That evening, my friends and I went to see a play. None of us were sure what the play would be about, but we knew that it was based on the poetry of Arther Rimbaud. Some of the other students from Calvin had studied some of his poems in the French Literature class at Calvin and though that it would be pretty interesting. We went to the theatre at 6:30 to get our tickets, and had planned on eating at a restaurant in the remaining two hours before the play started. Unfortunately, we had forgotten the golden rule for french restaurants: The don’t open until at least 7 pm for dinner. Also, we were unfortunate enough to be at a theatre that was “off the beaten path” for tourists, so the restaurants in the surrounding area didn’t open until 8 due to the fact that only local people usually ate there. At this point, it was nearing 7 pm, it had started to rain, and we could not find anywhere to eat. We walked around for at least a half hour before we found a miracle: a small bistro was open before 7. Sadly, it was also a bit more expensive that we had hoped to spend…but as it was our only choice, we suffered through our mushroom risotto and chocolate “moelleux.” It actually turned out to be one of our favorite meals so far!
Our free appetizer was olive tamponade!
Moelleux au Chocolat with raspberry sorbet :)
We quickly ate our meal and barely made it back to the theatre before the play began. It was very bizarre, as most french performances are, but it was also very interesting. There were only three actors and two musicians in the whole performance, and the three actors were all playing a different “part” of the poet Rimbaud. It was (I think) an interpretation of his poems…and even though I didn’t understand most of it, I was able to get the general idea from my friends who had studied his poetry before.
On sunday morning, a group of students (including me) went to Mass at the Basilica. It was really cool to hear Mass in French, and I actually was able to follow what was going on! After Mass had finished, we went off to find somewhere warm…it was really cold and rainy on both saturday and sunday. We ended up in a small cafe, where we got hot chocolate and croissants. I am just going to note that my friends and I agreed that sunday was a “struggle” for me. I pretty much lost all sense of coordination for twenty-four hours. The struggle began here…I was wearing my brand new sweater when I spilled at least 3/4 of my hot chocolate on the table and myself. Yes. I was completely embarrassed, but the worst part was that the people working at the cafe completely ignored my spill! They just kept taking orders and walked right by…I don’t know about you, but I am pretty sure that I have spilled something before, and right away there is someone there with a towel or something…but oh well. We went back to the hostel, and I changed into something a little less wet and sticky.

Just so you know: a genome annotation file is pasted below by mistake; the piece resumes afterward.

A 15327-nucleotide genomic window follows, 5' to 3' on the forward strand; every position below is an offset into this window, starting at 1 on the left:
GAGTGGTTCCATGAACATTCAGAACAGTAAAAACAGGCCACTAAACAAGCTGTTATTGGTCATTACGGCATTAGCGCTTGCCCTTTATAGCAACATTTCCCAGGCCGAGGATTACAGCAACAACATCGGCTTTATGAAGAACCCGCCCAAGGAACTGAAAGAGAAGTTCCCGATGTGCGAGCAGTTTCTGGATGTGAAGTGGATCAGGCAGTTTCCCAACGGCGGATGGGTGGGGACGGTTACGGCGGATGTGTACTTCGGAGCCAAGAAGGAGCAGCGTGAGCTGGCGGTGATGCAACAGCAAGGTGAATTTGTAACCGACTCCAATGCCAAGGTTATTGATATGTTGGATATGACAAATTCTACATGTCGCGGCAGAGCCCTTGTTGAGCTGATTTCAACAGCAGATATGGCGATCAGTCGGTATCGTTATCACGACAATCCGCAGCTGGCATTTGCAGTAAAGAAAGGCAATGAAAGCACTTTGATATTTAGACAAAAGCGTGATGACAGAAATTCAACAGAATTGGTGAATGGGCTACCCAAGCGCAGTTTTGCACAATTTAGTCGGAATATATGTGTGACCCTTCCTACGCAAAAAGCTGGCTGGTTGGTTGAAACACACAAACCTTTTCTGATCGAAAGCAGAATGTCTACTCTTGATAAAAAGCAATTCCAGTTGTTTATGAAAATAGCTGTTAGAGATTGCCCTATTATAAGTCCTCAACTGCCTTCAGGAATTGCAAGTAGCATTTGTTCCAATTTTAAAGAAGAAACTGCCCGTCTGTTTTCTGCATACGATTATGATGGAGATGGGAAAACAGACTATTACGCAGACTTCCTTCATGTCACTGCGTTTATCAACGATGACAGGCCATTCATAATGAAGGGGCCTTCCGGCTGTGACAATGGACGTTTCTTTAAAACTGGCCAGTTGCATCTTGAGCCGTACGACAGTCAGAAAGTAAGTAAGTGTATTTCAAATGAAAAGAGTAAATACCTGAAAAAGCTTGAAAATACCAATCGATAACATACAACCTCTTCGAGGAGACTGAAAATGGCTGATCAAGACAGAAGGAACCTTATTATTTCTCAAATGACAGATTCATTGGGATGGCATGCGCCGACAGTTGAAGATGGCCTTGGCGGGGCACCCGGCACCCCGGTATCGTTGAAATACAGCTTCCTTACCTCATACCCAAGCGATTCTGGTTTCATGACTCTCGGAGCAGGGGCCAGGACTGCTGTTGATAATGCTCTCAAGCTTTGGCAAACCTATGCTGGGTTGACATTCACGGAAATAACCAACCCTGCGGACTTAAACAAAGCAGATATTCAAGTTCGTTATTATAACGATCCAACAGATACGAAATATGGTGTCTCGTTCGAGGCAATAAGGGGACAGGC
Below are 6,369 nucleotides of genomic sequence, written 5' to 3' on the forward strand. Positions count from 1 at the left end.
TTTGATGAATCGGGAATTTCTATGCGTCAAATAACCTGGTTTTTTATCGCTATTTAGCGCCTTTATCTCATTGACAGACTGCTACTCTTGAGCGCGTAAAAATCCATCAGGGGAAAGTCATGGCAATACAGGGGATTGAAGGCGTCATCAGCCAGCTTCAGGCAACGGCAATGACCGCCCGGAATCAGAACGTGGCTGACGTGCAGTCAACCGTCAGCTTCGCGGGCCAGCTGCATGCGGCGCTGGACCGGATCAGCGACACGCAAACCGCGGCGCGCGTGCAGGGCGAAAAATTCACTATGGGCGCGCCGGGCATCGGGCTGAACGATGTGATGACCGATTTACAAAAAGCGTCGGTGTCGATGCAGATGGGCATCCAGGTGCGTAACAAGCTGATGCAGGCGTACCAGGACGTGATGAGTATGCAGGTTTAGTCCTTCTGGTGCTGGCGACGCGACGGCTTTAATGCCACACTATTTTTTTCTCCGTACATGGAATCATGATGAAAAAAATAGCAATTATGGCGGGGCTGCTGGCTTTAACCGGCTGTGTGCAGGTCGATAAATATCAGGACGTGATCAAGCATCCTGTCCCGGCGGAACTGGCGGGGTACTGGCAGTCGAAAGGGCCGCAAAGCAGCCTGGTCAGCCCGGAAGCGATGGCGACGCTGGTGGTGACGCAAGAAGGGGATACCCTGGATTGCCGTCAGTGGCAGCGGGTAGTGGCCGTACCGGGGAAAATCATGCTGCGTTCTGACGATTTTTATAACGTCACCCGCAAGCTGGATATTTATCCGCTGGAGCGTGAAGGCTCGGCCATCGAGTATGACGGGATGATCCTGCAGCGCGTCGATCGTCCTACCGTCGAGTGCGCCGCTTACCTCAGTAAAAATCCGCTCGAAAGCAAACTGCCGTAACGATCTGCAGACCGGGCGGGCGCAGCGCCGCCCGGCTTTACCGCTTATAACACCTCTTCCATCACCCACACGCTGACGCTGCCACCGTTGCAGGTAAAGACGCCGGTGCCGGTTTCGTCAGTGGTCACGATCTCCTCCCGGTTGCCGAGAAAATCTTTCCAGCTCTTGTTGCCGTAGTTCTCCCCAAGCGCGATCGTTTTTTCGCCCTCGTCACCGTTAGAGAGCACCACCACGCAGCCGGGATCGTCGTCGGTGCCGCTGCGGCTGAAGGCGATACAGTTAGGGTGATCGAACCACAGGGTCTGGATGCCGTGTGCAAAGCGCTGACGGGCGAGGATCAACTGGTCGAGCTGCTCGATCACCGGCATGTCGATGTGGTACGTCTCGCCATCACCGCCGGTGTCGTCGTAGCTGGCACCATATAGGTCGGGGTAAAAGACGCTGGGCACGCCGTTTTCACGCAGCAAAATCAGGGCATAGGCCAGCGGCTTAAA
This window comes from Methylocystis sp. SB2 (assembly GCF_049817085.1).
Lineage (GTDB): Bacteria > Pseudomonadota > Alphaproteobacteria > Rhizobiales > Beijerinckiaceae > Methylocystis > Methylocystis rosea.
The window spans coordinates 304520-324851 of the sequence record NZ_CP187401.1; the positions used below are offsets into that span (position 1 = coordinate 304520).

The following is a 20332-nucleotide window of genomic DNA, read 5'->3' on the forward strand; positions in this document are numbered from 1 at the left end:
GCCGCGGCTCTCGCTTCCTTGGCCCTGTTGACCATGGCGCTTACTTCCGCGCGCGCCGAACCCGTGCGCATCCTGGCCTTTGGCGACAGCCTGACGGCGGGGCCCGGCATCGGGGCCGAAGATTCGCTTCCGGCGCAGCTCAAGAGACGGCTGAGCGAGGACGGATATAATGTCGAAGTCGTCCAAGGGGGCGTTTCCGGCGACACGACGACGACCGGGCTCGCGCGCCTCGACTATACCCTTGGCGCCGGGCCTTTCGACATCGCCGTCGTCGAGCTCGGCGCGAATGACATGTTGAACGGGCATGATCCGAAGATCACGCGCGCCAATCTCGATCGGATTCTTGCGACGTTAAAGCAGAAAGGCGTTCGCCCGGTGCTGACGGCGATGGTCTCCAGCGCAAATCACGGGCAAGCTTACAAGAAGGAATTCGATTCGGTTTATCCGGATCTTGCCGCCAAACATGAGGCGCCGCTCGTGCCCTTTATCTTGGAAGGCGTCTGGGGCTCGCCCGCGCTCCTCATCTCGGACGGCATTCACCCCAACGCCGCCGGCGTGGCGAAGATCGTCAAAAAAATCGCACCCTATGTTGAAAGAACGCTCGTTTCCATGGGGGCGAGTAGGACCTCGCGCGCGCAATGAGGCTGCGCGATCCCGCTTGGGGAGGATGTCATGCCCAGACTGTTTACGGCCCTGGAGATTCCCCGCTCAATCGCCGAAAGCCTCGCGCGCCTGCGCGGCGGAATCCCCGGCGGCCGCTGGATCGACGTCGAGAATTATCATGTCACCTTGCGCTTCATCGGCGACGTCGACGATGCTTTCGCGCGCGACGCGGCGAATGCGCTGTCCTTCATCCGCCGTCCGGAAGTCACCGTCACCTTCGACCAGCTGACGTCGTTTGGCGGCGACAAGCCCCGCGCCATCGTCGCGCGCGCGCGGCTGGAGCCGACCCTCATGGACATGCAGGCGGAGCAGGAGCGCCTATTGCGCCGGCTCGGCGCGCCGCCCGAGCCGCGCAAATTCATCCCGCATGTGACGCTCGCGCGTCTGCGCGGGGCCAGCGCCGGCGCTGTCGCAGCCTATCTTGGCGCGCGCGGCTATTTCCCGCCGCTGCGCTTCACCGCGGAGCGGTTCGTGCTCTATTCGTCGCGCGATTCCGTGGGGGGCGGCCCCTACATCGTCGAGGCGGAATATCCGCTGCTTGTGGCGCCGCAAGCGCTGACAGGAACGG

After that little adventure, I wanted to go and find a building that my dad had told me about. He was reading one of his (many) architecture magazines the other day, and discovered “the orange cube.” It was just recently built in the more modern area of Lyon, and he thought it would be cool to see. Being and architects daughter, I was actually very keen on finding this building. Thankfully, I had some friends who were willing to sacrifice their last afternoon in Lyon to look at a building. (Actually, I gave them many opportunities to say that they didn’t want to go, so it must not have been that much of a sacrifice :) )
We took the tram out to the general location of the building and began our search. I need to note that we were searching for this building in the rain. So right about now, I am feeling very guilty for making my friends come on this search. I had the address of the building that I had found on the internet, so we were pretty confident in where the building was. A half hour later…we were not so confident. The supposed street address did not exist (so we thought) because the road ended at number 25…we were looking for number 42. We started wandering around until we asked a man if he knew where a big orange building was…have you ever tried to ask a stranger that? It is pretty random…but so was his response:
Jessica: excuse me, sir…but are you familiar with a big orange building in this area?
The man: Um…orange? are you sure it’s not purple? (WHAT? where did that come from…)
Jess: No, I am pretty sure it is orange…
He actually knew where it was, so we took his directions and we found it! I was so excited when I found it that I started jumping up and down…it was at that point that a car driving down the road stopped and a guy pulled out his camera to talk a picture of us….yeah. Anyways…we made it, and here is “the orange cube!”
It was so cool...
After we had finished at the cube, we went back into “Vieux” Lyon for lunch. Due to the fact that we spent so much on dinner the previous night, we ate crepes from a street vender…they were so delicious…and messy. My ham and cheese would not stop oozing out of the thing crepe walls.
We left our hostel for the train station around 4, and we took the train back to Grenoble. The train was so busy, and I almost didn’t find a seat, but I found one next to a couple of strangers :)
I am so excited, because I must really look like a native grenobloise…when I was switching from the tram to my bus, I was stopped by a frantic student trying to find a certain street. Sadly, I didn’t know where it was… but the only thing that matters is that she stopped me rather than the other people who were getting off the tram. Yay! I am now officially able to say that I can pull off looking like a french student.
Wow…this post is now 2089 words. I think I should stop now!!